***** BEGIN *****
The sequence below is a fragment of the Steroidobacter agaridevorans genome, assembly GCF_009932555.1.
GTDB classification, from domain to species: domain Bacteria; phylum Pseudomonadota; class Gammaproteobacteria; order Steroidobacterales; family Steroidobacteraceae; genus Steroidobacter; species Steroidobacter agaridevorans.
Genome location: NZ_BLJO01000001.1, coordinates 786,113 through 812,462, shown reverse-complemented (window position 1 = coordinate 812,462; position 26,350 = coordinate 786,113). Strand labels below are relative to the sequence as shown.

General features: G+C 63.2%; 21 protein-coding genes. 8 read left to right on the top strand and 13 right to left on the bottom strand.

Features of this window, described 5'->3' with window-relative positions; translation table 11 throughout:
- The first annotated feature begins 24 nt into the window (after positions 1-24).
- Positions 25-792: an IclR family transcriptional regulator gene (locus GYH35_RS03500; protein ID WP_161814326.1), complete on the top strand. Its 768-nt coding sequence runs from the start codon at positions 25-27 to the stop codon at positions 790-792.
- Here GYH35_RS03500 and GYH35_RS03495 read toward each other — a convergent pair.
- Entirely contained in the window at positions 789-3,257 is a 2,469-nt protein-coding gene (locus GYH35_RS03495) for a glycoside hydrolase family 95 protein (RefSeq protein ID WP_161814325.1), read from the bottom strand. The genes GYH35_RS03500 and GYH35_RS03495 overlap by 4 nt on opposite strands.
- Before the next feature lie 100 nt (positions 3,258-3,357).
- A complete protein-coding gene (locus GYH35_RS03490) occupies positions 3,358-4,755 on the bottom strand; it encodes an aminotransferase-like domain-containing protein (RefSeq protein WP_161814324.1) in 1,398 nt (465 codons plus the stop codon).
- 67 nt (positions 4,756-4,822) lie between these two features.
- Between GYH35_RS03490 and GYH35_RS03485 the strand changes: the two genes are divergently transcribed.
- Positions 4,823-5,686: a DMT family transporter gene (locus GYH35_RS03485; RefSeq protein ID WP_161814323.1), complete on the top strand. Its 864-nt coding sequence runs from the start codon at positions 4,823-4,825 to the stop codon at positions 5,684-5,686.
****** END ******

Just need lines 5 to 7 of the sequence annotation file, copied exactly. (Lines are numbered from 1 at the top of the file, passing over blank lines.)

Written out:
Features of this window, described 5'->3' with window-relative positions; translation table 11 throughout:
- The first annotated feature begins 24 nt into the window (after positions 1-24).
- Positions 25-792: an IclR family transcriptional regulator gene (locus GYH35_RS03500; protein ID WP_161814326.1), complete on the top strand. Its 768-nt coding sequence runs from the start codon at positions 25-27 to the stop codon at positions 790-792.